Rhino News January – June 2024

rhino with newspaper

We’re half-way through 2024! It’s been a busy six months in rhino conservation; full of incredible highs as well as some difficult challenges. Here’s a recap of 2024 the year so far.


  • Our Patron, Kenneth Donaldson, completed a 250 km desert ultra-marathon across Namibia, raising more than £2,000 for rhinos! Read his event diary to see how he got on
  • Hluhluwe-iMfolozi Park (HiP), in South Africa, has been heavily targeted by poaching gangs in recent years. Rangers work hard every day to monitor and protect rhinos in this landscape, but with dense scrub, large predators, rocky terrain and a huge area to cover, they cannot get to every point in the Park during every foot patrol. This makes aerial support crucial and we’re proud to have helped with the Park’s ‘eyes in the skies’. Read more about HiP’s Aircraft’s vital role


  • In February, we met two new members of the HiP K9 Unit team; Chief and Captain, the Independent Tracking Dogs! The HiP K9 unit is a team of dedicated handlers and dogs working tirelessly to protect the Park’s rhinos. Their mission: stopping poachers before they can harm a rhino, and to improve tracking and intelligence gathering if a rhino is found killed. Read more about the paws protecting HiP.
  • Thanks to rangers’ relentless work, the rhino population at Ol Jogi Conservancy, in Kenya, has grown! Celebrating their success and building morale, ranger teams have ‘Rhino Dinners’ – occasions for Ol Jogi’s rangers to get together, socialise over a drink and a meal, and discuss their work. Read more about Rhino Dinners.
  • February also saw the creation of a new black rhino population on Loisaba Conservancy in Kenya. The Kenya Wildlife Service and partners re-introduced 21 Eastern black rhinos from three reserves across the country, as part of the National Rhino Range Expansion project, which aims to secure more space for Kenya’s black rhino population to grow. Our CEO, Dr Jo Shaw, joined the team for some of the exciting releases, find out more about how it went here
  • The latest poaching numbers were released from South Africa: 499 rhinos were illegally killed across the country in 2023. This figure represents a worrying increase of over 10% since 2022 – Read more about the poaching statistics here
  • Finally, February 2024 marked a special moment for us at Save the Rhino as we celebrated 30 years since Save the Rhino was established! Read our reflections on rhino conservation over the last three decades here


  • More than 30 years after the rhino costumes made their iconic debut at the London Marathon, we introduced a new addition to our herd – the first-ever rhino wheelchair! Our newest member of the crash not only symbolises the importance of everyone protecting endangered wildlife, but also promotes accessibility in endurance events. Read more about our new addition.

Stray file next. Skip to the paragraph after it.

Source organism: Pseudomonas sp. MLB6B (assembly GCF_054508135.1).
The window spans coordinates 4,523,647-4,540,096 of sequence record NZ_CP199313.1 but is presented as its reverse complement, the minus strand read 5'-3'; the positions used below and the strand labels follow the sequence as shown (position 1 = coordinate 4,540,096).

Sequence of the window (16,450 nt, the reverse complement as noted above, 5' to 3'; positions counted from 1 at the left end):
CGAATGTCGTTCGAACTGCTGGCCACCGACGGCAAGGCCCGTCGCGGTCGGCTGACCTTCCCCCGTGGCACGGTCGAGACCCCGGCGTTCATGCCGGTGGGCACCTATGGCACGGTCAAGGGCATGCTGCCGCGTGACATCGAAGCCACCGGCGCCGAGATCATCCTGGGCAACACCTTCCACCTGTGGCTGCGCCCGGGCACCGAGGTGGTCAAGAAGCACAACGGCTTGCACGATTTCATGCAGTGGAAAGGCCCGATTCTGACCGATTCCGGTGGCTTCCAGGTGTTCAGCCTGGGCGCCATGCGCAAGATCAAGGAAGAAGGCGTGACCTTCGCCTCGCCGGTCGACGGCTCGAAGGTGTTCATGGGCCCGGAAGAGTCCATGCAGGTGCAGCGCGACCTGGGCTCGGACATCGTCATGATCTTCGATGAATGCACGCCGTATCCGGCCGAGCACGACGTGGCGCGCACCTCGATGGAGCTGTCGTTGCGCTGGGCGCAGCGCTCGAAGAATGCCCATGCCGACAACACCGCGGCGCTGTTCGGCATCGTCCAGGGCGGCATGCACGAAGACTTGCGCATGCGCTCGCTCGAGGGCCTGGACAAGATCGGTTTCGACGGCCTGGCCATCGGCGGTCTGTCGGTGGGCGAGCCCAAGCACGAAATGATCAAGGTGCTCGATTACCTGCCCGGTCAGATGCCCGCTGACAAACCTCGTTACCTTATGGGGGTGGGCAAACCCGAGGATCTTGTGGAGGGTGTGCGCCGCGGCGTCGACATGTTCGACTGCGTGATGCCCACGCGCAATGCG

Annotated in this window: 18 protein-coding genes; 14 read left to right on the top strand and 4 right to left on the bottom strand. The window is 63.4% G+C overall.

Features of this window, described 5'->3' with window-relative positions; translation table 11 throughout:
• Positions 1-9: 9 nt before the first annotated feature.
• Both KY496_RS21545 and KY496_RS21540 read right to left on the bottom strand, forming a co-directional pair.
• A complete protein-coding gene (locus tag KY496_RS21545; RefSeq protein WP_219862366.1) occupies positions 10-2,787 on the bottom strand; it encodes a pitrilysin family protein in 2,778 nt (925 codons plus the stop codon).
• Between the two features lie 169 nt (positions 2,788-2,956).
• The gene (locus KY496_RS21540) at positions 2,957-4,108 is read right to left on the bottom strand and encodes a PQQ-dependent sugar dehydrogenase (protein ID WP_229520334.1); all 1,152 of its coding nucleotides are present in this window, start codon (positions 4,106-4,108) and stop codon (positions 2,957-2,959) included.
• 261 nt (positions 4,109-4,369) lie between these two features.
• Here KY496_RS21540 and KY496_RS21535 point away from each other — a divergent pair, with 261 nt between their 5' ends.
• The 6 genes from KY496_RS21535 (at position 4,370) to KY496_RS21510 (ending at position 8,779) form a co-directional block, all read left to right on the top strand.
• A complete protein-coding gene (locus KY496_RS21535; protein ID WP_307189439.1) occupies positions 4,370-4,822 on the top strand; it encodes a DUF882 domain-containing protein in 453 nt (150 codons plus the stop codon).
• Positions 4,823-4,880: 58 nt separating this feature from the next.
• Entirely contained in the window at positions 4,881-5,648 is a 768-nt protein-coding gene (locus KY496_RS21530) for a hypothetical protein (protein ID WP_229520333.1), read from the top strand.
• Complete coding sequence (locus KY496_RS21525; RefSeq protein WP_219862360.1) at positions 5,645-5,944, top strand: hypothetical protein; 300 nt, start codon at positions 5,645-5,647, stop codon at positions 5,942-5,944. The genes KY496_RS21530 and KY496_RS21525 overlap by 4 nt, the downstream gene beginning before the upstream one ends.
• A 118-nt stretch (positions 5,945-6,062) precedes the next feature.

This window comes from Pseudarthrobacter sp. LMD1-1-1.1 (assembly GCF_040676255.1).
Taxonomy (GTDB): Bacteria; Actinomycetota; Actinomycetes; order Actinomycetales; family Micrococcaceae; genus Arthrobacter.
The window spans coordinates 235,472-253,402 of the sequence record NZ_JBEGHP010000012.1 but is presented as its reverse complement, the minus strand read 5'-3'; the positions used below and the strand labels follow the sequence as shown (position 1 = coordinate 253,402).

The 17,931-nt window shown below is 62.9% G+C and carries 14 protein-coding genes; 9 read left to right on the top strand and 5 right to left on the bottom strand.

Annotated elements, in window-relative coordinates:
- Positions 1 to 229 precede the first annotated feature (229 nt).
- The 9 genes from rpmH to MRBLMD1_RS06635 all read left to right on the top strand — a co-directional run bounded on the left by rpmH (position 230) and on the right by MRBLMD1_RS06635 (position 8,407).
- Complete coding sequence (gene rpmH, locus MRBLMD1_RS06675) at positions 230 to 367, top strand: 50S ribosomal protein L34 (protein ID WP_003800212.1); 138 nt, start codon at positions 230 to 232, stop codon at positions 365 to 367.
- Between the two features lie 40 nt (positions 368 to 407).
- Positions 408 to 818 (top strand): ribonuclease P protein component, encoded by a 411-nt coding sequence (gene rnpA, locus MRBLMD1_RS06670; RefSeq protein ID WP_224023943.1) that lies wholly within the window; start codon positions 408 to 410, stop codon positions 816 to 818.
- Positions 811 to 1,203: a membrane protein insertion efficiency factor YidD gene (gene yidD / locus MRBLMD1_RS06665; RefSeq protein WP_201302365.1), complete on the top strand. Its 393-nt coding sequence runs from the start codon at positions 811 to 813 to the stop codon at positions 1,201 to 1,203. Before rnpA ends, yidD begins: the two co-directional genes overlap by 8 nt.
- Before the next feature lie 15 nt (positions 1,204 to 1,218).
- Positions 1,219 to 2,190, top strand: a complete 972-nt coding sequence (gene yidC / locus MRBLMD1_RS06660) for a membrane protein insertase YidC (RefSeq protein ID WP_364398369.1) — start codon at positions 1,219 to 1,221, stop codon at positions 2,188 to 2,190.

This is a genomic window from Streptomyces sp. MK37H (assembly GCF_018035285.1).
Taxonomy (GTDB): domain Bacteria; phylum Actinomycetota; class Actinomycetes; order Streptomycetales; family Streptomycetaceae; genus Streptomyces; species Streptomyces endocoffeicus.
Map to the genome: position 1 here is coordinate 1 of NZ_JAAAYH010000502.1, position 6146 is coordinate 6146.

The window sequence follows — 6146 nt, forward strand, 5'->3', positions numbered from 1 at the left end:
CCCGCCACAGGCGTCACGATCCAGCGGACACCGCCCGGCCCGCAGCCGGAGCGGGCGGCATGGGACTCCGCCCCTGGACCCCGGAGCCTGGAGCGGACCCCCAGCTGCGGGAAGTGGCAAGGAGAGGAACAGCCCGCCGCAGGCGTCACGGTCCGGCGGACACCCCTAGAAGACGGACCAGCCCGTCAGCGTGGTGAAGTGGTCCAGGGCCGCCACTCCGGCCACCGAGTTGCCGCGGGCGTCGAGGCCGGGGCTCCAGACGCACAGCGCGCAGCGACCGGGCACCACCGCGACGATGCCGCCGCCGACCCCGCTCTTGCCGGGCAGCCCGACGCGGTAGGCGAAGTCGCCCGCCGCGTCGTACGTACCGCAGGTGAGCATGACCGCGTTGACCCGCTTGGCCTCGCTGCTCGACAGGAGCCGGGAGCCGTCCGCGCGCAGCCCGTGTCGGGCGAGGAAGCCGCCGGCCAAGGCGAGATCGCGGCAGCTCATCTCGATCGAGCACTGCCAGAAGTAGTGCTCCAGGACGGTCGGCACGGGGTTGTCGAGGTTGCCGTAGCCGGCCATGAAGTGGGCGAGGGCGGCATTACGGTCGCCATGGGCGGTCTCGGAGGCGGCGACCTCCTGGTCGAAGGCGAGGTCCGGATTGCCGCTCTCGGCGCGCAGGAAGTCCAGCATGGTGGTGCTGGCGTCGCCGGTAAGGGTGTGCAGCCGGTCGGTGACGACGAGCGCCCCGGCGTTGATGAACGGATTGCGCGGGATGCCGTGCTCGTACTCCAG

• The Government of Indonesia announced the discovery of a new Javan rhino calf after an image from a remote camera trap in the Ujung Kulon National Park showed the calf alongside its mother. Both mother and calf appeared to be in good health, and the calf was estimated to be around three to five months old when it was seen. Whilst we celebrate this birth, with so few Javan rhinos left, the species needs more, urgent action – read more here
  • On 21 April, our herd returned to the streets of London for the 32nd year in a row, completing the London Marathon to raise funds for rhinos! As well as charging 26.2 miles past iconic landmarks of London, the team raised funds and awareness for all five beautiful species of rhinos. Read more about our team here


  • In May, we reflected on the conservation of Greater one-horned rhinos through management of their habitat in Manas National Park. A growing population here requires more healthy, connected and secure habitat to grow into. Thanks to our generous donors, our grants helped to create this space by removing invasive plants and encouraging growth of native rhino food plants. Our hope is that more rhinos can move into these spaces and their population can continue to rise. Read more about the project here
  • Indonesian media reported the disturbing news that 10% of the Javan rhino population had been illegally killed in Ujung Kulon National Park between 2019 and 2023. Read more on the story here


  • In June, further developments to the Javan rhino poaching story saw 13 people arrested and, in total, those arrested confessed to killing 26 Javan rhinos – around one-third of the entire remaining population. The news is devastating. Thankfully, there have been no further reports of poaching incidents in 2024. Read the latest developments to the story here
  • Our Grant Manager and former CEO Cathy Dean is awarded a MBE for over 22 years of dedicated service to rhino conservation, read more about this amazing  story here

2 thoughts on “Rhino News January – June 2024

  1. Absolutely distraught about the loss of so many Javan Rhinos, it’s shocking and terrible but I’m glad there have been so many positive things happening this year as well

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